Just before 10:30 last night, Senate Republican Leader Mitch McConnell postponed this week's health-care votes. With no Republicans to spare, 80-year-old Sen. John McCain will remain in Arizona this week after a procedure at Mayo Clinic Hospital in Phoenix to remove a blood clot from above his left eye.

Arizona Republic: "Mayo Clinic surgeons took out the 5-centimeter blood clot during 'a minimally invasive craniotomy with an eyebrow incision,' according to a hospital statement released by McCain's office. The surgery followed a routine annual physical."

P.S. Why Republicans may be lucky, in the long run, that this is sinking ... L.A. Times front page, "GOP bills erase protections for sick Americans: Millions who have preexisting conditions would essentially lose coverage, analysts say," by Noam Levey:

  • "Both the House GOP bill that passed in May and the revised Senate GOP bill [allow] health insurers to once again sell skimpier plans and charge more to people with preexisting health conditions."
  • "At the same time, the ... bills dramatically scale back financial aid to low- and moderate-income consumers, and slash funding for Medicaid, [which helps] millions of sick and poor Americans gain coverage."
  • Why it matters: "That combination — looser insurance requirements and less financial assistance for patients — will once again put health plans out of reach for millions of sick Americans, according to numerous analyses."
6. If North Korea attacked

Axios' Shannon Vavra dug into how effective U.S. missile defense would be against a North Korean attack.

Bruce Bennett, senior international defense researcher at RAND Corporation, says the U.S. "just can't be sure we could stop" it.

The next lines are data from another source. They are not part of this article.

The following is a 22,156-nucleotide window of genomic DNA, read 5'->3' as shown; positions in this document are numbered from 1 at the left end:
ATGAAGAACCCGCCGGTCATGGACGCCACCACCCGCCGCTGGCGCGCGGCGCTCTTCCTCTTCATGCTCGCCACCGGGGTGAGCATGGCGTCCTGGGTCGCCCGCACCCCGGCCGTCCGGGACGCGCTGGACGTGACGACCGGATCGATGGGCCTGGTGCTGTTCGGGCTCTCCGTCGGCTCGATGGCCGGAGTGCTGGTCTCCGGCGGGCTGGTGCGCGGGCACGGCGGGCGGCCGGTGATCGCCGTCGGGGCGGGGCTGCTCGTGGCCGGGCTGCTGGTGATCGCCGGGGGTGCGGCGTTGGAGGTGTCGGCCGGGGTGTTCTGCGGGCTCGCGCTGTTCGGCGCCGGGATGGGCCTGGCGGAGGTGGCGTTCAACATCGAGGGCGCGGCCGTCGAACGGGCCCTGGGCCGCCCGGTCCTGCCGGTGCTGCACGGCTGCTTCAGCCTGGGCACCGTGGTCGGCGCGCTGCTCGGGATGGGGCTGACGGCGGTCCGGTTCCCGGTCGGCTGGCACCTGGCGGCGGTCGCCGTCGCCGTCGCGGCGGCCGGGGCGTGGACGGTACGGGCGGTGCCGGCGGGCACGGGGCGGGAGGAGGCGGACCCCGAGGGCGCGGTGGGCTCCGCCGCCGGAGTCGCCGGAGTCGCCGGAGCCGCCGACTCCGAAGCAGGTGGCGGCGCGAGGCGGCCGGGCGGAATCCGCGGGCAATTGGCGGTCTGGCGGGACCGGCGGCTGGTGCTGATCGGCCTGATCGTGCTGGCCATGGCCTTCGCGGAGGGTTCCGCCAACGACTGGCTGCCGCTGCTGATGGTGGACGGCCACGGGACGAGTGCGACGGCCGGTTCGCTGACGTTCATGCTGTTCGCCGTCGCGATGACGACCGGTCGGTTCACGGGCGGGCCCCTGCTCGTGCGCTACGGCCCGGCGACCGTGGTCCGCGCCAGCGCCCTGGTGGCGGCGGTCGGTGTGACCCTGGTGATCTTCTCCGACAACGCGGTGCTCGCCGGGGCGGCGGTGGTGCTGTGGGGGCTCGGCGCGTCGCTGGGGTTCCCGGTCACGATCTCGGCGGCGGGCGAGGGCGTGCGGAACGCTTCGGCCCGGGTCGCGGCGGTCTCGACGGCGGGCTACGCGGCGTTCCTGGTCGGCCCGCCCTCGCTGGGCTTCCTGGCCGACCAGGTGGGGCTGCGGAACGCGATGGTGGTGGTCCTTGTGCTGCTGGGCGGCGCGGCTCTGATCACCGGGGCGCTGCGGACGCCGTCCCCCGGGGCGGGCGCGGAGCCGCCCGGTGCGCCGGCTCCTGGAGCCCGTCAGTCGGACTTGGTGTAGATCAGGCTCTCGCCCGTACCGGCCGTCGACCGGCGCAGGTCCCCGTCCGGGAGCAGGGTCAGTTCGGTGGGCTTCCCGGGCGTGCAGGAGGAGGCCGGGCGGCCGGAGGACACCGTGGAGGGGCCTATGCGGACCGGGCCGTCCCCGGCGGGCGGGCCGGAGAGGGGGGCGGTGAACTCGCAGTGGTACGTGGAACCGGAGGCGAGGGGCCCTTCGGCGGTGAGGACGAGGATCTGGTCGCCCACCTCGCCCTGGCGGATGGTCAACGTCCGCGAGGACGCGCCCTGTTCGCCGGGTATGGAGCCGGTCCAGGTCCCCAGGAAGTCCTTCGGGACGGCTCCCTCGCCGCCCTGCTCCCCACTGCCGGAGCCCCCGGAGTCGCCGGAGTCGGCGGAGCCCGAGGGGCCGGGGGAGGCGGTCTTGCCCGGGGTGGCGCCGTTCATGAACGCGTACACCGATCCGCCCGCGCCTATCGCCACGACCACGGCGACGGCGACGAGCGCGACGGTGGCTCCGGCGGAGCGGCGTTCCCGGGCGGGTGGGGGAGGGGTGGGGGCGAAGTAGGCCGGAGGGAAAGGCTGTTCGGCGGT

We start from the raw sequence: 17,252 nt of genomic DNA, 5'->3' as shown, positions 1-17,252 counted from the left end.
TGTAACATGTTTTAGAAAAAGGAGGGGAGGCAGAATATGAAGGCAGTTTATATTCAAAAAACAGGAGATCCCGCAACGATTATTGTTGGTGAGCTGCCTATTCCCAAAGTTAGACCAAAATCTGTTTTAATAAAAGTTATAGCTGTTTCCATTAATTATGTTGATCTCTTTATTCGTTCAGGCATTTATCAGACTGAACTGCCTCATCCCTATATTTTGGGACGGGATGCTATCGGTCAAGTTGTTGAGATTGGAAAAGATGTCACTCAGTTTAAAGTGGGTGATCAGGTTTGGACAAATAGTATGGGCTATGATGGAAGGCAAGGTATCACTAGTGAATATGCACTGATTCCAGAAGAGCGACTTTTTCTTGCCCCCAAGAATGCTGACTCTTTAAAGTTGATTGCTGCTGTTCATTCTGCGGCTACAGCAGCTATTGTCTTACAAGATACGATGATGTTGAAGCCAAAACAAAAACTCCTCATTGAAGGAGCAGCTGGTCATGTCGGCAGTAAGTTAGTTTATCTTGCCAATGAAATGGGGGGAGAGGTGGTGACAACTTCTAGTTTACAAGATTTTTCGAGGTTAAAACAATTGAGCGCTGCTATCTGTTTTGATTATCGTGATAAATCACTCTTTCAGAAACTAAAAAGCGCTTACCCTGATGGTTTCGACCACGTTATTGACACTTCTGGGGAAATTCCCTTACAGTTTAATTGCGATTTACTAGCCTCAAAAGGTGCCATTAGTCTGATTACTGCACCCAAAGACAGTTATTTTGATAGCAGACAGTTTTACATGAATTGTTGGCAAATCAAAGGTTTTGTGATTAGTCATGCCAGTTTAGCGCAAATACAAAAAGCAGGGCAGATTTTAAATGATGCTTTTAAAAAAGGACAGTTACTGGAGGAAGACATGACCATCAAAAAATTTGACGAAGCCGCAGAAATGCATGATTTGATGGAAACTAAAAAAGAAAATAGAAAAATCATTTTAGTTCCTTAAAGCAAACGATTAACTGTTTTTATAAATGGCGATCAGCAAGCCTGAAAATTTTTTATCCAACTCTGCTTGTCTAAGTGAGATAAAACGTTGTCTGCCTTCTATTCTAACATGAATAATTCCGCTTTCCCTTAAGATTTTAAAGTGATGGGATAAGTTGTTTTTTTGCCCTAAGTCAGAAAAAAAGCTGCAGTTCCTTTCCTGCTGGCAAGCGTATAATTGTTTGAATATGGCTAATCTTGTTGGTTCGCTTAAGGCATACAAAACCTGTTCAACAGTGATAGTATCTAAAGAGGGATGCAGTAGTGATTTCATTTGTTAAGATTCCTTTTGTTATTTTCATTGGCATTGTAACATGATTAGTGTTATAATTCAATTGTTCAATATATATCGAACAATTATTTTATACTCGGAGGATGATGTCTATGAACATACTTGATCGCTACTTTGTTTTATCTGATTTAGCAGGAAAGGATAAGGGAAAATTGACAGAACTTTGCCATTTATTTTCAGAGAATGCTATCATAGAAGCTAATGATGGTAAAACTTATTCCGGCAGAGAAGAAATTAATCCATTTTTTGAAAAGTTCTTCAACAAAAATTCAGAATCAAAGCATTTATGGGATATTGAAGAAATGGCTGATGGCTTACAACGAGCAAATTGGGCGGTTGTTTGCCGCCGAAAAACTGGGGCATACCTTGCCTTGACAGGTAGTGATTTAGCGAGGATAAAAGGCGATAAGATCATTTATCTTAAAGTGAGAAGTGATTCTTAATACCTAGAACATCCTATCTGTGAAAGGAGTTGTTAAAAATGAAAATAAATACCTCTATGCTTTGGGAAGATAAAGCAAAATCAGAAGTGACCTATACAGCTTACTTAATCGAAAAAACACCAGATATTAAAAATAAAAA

One hope is that the U.S. would be able to stop a nuclear warhead before it's on its trajectory, or disable it through a cyber attack. But that's not foolproof, either.

Check out the scenarios.

7. Numbers of the day

Sobering 2-column lead story of the N.Y. Times, "Iran Dominates in Iraq After U.S. Opened Door," by Tim Arango in Baghdad (online headline: "Iran Dominates in Iraq After U.S. 'Handed the Country Over'''): "When the United States invaded Iraq 14 years ago to topple Saddam Hussein, it saw Iraq as a potential cornerstone of a democratic and Western-facing Middle East, and vast amounts of blood and treasure — about 4,500 American lives lost, more than $1 trillion spent — were poured into the cause."N.Y. Times Quote of the Day ... Nijat Al-Taie, a Sunni provincial official in Iraq and a critic of Iran: "Iran is smarter than America. They achieved their goals on the ground. America didn't protect Iraq. They just toppled the regime and handed the country over to Iran."

8. "Lloyd 3.0"

Dakin Campbell in Bloomberg Businessweek, on Goldman Sachs Group CEO Lloyd Blankfein's "strategic retooling as he begins his 12th year as the bank's leader":

  • "He's one of just two big-bank CEOs — JPMorgan Chase & Co.'s Jamie Dimon is the other — to have kept his job through the financial crisis."